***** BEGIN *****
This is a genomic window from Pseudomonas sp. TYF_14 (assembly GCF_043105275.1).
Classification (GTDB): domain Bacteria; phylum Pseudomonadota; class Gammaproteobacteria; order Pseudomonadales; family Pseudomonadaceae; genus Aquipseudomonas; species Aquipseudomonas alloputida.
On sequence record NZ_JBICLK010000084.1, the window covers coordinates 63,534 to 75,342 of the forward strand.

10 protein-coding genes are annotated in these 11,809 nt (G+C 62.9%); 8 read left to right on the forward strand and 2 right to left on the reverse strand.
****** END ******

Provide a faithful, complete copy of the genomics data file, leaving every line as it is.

This is a genomic window from Pseudomonas sp. TYF_14 (assembly GCF_043105275.1).
Classification (GTDB): domain Bacteria; phylum Pseudomonadota; class Gammaproteobacteria; order Pseudomonadales; family Pseudomonadaceae; genus Aquipseudomonas; species Aquipseudomonas alloputida.
On sequence record NZ_JBICLK010000084.1, the window covers coordinates 63,534 to 75,342 of the forward strand.

10 protein-coding genes are annotated in these 11,809 nt (G+C 62.9%); 8 read left to right on the forward strand and 2 right to left on the reverse strand.